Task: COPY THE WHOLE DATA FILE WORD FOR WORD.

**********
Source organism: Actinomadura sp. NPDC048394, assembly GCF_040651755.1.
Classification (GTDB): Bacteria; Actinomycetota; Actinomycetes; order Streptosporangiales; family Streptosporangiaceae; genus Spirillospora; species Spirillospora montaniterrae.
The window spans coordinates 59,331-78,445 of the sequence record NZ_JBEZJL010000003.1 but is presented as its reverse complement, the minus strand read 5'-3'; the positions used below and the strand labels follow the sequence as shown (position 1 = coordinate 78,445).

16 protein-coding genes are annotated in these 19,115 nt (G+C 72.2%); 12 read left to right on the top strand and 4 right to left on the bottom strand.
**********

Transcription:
Source organism: Actinomadura sp. NPDC048394, assembly GCF_040651755.1.
Classification (GTDB): Bacteria; Actinomycetota; Actinomycetes; order Streptosporangiales; family Streptosporangiaceae; genus Spirillospora; species Spirillospora montaniterrae.
The window spans coordinates 59,331-78,445 of the sequence record NZ_JBEZJL010000003.1 but is presented as its reverse complement, the minus strand read 5'-3'; the positions used below and the strand labels follow the sequence as shown (position 1 = coordinate 78,445).

16 protein-coding genes are annotated in these 19,115 nt (G+C 72.2%); 12 read left to right on the top strand and 4 right to left on the bottom strand.